Together with the much larger Syriac Orthodox Church, which numbers some 4.2 million people, including 3.7 million in India, the Syriac Catholic Church shares in the heritage of the Syrian city of Antioch, the political and socioeconomic center of the eastern Mediterranean in the ancient world. Though inhabited by a diverse population — Greeks and Macedonians, Romans and Jews, Syrians and Nabateans — Antioch was culturally Hellenic and its lingua franca, Greek. But those who lived in Syria’s rural interior spoke Syriac, a dialect of Aramaic nurtured in the city of Edessa.
In the seventh century, Syriac Christians generally welcomed the invading Muslim Arabs, who accepted them as “People of the Book.” Syriac Christianity flourished. Poets composed hymns that simplified complex ideas. Scholars translated ancient Greek texts and wrote biblical commentaries. Monks explored grammar, medicine, philosophy, rhetoric and science. Theologians and poets continued the tradition of creating liturgies, borrowing elements from the Byzantine and other traditions.
Arab Muslim leaders employed Syriac scholars, who were largely responsible for the Arab world’s familiarity with ancient Greek astronomy, chemistry, mathematics and philosophy — disciplines that eventually reached Europe via Arab Sicily and Spain.
In the 18th century, a renewed Catholic presence in the Middle East, bolstered by the presence of French and Italian missionaries, formed a Catholic community within the Syriac Orthodox Church. The growth of this new church ended, however, as the long and painful decline of the Ottoman Turkish Empire coincided with the rise of European colonial ambitions. Suspicious of collusion, the Ottomans murdered more than 25,000 Syriac Christians between 1895 and 1896.
During World War I, the Christian subjects of the Ottoman sultan were caught between two opposing cultures — their Sunni Muslim superiors and the Allied “Christian” powers of Great Britain, France and Russia, which encouraged separatist movements. The consequences were grave. Hundreds of thousands were killed, including some 50,000 Syriac Catholics and six of the church’s bishops. Survivors, including the patriarch, sought refuge in cities, especially Beirut, which remains the seat of the Syriac Catholic patriarchate. Today, Patriarch Ignatius Ephrem Joseph III of Antioch and all the East of the Syriacs pastors his flock from that struggling city on the Mediterranean.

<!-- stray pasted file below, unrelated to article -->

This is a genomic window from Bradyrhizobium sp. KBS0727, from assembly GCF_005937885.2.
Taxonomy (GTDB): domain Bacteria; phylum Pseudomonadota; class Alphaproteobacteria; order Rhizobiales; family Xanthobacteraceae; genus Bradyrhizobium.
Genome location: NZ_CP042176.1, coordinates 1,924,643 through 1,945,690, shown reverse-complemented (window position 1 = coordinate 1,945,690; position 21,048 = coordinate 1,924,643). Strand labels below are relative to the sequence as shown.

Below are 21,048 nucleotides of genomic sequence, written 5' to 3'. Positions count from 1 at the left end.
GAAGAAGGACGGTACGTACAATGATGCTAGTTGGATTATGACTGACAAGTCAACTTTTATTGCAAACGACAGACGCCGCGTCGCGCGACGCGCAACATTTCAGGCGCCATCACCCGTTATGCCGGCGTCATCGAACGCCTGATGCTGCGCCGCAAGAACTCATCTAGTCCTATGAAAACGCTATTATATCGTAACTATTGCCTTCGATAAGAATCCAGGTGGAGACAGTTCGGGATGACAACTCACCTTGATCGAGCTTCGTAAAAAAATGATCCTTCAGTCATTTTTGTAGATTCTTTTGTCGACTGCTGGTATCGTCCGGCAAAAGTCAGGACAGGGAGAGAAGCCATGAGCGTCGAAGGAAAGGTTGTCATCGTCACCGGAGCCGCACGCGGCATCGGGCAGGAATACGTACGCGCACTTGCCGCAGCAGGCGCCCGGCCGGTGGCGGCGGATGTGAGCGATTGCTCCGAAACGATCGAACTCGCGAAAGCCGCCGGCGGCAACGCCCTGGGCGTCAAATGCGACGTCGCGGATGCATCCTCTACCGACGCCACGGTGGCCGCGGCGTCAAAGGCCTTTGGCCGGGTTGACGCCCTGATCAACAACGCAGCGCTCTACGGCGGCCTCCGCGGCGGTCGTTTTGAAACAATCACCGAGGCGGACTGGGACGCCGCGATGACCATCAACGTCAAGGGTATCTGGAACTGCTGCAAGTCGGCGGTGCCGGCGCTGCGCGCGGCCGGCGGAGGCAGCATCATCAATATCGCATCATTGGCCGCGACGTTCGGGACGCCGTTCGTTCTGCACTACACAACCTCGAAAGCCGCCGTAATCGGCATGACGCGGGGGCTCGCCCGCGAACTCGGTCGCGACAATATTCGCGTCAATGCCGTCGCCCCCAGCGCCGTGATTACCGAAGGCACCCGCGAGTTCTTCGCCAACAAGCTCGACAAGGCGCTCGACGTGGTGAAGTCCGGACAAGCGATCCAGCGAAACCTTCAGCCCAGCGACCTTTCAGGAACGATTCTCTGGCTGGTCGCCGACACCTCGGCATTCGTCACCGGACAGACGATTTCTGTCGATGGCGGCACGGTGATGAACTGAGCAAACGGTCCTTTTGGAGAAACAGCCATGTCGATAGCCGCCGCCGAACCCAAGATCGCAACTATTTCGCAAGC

The Syriac Orthodox Church. Hounded by centuries of persecution, isolation and hardship, generation after generation of Syriac Orthodox families slowly abjured their Christian faith. Scholars estimate that by the beginning of the 20th century, fewer than 270,000 Syriac Orthodox Christians remained in Mesopotamia. But even as the trials for the church have only intensified in the last 100 years, membership has recovered. The church now counts as many as 5.5 million members worldwide, with two-thirds living in India.
Many of the surviving families who fled to Baghdad, Beirut and Mosul after 1915, the “Year of the Sword,” are now leaving as professionals for Europe, North America and Oceania. The emigration of Syriac Christians, who once formed the core of Syria and Iraq’s middle classes, has created a regional “brain drain,” as they establish new lives far from their historic center in the cradle of civilization.
Led by the dynamic Ignatius Aphrem II, patriarch of Antioch, the Syriac Orthodox Church includes parishes on six continents, participates in worldwide ecumenical activities and promotes strong formation programs for its youth and lay leaders.
Conclusion. Other Christian communities in Iraq — such as the Armenian Apostolic and Catholic churches, the Melkite Greek and Roman Catholic churches, and Christians from the reformed and evangelical traditions — although numerically small, nevertheless shine as heroic witnesses to the Gospel.